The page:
It is time to recognise that, united, the Maltese electorate can achieve much more than individually. And the mechanism which enables them to do so is already in place.
Overall, Malta occupies a joint 15th place on the EU Social Justice Index. However, when it comes to equitable education, Malta features in the last place (28th) of the same Index in granting equal access to education. There is no social justice without equity in education.
The very last initiative in which Charles Miceli was involved was an Open Letter to the Prime Minister concerning Malta’s foreign policy commitments.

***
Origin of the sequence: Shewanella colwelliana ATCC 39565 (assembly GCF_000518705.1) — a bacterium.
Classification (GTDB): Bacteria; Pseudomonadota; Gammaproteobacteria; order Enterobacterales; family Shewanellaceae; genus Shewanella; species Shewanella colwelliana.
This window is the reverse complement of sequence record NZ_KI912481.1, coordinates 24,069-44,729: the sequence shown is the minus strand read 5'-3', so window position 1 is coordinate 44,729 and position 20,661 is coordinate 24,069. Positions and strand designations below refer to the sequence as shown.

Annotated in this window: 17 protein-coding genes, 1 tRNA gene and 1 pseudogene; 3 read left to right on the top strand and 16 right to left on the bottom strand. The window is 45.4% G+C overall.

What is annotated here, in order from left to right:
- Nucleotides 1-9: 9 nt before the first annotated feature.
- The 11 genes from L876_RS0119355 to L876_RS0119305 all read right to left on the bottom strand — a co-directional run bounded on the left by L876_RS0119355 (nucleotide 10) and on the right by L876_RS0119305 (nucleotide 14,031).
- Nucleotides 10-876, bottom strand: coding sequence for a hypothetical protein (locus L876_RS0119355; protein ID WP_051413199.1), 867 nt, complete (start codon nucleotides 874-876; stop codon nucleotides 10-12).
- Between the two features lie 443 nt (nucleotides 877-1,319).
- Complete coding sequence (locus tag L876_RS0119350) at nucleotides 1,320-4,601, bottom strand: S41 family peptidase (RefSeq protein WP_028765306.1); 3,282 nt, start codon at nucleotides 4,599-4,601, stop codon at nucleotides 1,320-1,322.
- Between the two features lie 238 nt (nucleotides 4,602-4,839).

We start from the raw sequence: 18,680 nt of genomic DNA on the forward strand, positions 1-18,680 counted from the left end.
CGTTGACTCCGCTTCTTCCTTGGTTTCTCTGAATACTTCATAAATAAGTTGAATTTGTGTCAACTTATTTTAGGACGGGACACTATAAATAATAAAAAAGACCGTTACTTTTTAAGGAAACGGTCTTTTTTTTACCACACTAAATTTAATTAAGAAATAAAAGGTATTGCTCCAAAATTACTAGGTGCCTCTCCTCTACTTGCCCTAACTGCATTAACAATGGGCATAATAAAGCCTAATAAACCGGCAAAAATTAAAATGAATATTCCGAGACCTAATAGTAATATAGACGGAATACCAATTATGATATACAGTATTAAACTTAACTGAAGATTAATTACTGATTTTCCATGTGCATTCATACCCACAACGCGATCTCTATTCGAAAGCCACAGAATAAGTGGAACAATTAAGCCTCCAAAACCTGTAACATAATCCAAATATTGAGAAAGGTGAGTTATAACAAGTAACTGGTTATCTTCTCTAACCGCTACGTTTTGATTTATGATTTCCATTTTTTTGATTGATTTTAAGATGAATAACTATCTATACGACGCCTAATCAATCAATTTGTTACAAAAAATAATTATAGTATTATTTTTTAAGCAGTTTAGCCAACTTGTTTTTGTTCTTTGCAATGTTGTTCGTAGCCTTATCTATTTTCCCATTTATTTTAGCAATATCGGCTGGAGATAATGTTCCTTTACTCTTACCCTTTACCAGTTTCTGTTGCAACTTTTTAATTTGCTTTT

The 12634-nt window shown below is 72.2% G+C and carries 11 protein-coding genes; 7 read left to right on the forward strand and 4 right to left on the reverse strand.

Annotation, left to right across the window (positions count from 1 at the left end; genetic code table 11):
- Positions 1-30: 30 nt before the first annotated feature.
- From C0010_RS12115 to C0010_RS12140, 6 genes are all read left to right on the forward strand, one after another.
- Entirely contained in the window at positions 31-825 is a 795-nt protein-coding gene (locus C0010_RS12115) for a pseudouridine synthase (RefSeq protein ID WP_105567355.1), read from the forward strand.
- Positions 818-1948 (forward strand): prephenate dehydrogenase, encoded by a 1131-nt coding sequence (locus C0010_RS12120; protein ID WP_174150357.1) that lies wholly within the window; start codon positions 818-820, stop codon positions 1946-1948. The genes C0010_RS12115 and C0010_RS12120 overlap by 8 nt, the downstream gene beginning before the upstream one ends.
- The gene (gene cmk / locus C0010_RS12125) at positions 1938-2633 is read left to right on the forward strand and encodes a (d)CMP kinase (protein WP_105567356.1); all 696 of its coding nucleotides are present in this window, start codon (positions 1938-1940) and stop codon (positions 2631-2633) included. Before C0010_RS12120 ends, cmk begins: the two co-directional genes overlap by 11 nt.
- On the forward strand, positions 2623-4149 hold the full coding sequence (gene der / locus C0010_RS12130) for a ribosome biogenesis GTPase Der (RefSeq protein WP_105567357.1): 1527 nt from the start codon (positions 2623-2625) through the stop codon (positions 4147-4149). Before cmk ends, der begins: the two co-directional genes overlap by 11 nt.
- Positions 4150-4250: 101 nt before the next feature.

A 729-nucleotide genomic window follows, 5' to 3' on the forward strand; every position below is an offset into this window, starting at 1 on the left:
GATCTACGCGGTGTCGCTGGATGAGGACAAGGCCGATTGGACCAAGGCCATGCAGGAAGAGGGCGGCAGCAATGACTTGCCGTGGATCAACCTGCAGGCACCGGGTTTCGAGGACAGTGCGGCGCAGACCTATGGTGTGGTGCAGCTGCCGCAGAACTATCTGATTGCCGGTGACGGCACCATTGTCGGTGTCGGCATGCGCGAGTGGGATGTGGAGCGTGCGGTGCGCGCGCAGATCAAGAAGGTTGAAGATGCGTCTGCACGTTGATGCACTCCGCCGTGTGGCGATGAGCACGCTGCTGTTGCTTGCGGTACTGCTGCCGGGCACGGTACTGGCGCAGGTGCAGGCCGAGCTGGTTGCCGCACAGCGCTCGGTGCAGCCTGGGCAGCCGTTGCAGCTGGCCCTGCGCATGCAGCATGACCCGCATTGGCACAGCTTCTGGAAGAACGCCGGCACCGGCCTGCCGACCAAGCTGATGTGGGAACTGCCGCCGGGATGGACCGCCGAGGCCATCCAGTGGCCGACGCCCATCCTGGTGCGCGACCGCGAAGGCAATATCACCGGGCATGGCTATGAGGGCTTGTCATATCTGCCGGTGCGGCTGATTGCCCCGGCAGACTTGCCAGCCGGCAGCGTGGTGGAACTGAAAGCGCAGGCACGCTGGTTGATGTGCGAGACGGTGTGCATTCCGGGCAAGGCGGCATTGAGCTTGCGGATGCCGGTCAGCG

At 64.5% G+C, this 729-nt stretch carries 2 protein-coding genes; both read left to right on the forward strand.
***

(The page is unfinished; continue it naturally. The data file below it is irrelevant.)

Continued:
In the past few years, Malta championed the cause of gender and sexual minorities. However, when it comes to their de facto representation in the media, the progress has been much slower.
Malta’s tax regime is not a matter of competition between Maltese and foreigners. The true bone of contention here is between moneyed elites and ordinary citizens. In fact, Maltese ‘patriotism’ is a shield that protects financial interests of elites, both foreign and Maltese.
After the election – after nasty rumours spread by ‘traitors’ began to percolate – the Prime Minister himself paid a visit to the steel ship in the hopes of tamping down any fears about Malta’s uprightness and viability that the iGaming people may have had.
How could it be that a nation of ‘ambivalent Europeans’, which is hostile to migrants, can carve out pockets of compassion and kindness towards stray cats?